In 1950, a learned lunchtime conversation set the stage for decades of astronomical exploration. Physicist Enrico Fermi submitted to his colleagues around the table a couple contentions, summarized as 1) The galaxy is very old and very large, with hundreds of billions of stars and likely even more habitable planets. 2) That means there should be more than enough time for advanced civilizations to develop and flourish across the galaxy.
So where the heck are they?
This simple, yet powerful argument became known as the Fermi Paradox, and it still boggles many sage minds today. Aliens should be common, yet there is no convincing evidence that they exist.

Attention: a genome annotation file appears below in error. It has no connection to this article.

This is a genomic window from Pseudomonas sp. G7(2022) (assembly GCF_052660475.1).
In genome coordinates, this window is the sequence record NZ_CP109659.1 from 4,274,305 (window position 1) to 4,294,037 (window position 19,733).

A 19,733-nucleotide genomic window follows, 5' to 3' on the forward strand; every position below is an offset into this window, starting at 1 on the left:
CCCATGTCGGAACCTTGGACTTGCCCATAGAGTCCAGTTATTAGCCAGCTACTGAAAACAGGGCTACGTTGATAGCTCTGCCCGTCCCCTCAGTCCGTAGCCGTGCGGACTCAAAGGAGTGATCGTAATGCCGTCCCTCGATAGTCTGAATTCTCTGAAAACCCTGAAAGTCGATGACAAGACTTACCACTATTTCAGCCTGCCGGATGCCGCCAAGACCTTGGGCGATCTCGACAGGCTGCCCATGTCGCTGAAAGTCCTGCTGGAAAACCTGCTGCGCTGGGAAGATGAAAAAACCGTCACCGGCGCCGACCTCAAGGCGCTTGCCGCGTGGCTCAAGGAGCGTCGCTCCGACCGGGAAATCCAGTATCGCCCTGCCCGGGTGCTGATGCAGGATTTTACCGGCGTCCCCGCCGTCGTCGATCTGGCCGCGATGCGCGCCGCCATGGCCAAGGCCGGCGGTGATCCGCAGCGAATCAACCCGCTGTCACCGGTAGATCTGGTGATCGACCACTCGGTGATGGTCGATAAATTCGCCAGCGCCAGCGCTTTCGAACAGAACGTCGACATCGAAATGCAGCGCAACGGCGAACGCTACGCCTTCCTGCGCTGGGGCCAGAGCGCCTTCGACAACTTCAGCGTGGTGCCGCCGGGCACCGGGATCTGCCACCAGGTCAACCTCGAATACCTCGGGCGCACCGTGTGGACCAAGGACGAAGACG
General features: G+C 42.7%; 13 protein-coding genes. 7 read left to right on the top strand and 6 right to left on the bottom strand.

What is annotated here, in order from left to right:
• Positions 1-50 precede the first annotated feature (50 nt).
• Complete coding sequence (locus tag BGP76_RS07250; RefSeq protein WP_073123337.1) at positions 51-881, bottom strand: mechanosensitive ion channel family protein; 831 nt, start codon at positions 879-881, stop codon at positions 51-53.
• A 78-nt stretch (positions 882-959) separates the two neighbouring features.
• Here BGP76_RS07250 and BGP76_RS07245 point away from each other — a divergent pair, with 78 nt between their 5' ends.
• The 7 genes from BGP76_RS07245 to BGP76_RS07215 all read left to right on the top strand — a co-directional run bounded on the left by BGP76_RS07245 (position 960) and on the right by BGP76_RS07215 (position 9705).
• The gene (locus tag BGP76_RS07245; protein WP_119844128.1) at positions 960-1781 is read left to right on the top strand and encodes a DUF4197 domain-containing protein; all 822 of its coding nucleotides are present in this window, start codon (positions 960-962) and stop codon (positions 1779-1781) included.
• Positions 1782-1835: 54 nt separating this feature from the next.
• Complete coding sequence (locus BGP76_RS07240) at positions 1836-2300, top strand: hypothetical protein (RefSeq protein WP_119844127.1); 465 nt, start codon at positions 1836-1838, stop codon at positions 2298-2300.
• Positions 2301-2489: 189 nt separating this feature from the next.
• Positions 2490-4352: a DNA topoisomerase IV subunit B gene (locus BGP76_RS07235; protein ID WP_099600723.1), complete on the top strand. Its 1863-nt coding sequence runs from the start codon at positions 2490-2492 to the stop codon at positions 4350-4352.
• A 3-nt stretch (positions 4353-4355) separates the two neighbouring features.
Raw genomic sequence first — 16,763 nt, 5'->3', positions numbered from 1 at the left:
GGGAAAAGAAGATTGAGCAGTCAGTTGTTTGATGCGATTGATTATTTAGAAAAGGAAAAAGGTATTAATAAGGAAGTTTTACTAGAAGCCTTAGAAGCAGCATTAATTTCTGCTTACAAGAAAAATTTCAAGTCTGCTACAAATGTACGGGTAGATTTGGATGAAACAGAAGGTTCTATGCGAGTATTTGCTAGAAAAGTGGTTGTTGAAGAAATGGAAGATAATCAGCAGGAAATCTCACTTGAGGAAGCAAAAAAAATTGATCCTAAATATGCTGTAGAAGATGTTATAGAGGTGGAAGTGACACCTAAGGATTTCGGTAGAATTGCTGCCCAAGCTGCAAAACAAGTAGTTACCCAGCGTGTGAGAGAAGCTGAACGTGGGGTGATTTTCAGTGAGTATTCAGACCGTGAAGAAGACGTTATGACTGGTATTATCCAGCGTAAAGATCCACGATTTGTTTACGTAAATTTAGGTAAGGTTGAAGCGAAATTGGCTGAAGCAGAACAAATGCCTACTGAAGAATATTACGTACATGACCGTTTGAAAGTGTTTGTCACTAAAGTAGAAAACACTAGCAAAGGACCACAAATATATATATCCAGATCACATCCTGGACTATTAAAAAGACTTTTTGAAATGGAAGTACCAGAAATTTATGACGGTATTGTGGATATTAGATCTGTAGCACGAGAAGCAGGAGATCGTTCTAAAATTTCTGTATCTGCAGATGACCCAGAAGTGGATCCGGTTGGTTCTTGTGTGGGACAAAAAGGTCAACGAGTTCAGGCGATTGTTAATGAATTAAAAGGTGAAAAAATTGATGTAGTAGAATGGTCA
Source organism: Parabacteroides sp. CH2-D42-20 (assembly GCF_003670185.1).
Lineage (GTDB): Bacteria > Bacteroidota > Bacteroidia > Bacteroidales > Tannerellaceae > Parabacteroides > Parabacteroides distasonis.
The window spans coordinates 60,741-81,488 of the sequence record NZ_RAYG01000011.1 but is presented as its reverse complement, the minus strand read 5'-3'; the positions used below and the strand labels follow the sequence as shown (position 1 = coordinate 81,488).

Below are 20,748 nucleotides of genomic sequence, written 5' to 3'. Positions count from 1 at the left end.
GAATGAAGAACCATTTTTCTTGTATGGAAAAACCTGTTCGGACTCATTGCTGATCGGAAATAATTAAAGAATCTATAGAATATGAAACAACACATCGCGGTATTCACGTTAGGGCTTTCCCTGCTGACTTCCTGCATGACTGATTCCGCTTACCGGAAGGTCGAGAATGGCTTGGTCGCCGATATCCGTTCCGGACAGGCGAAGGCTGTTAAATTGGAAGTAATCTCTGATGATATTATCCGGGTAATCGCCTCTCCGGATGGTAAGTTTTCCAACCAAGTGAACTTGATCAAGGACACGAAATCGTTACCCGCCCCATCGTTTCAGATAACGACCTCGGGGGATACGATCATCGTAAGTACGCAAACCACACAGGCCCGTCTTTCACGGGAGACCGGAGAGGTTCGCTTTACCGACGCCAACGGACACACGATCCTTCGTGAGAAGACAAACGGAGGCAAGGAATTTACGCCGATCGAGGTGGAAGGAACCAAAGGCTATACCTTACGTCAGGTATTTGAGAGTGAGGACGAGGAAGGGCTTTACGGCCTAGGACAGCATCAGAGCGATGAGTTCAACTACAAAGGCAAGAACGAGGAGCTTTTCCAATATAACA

Here are twelve possible reasons why this is so.
1. There aren’t any aliens to find. As unlikely as it seems in a galaxy with hundreds of billions of stars and as many as 40 billion Earth-size planets in habitable zones, we could be alone.
2. There is no intelligent life besides us. (This assumes, of course, that humans count as intelligent.) Life may exist, but it could simply take the form of miniscule microbes or other cosmically “quiet” animals.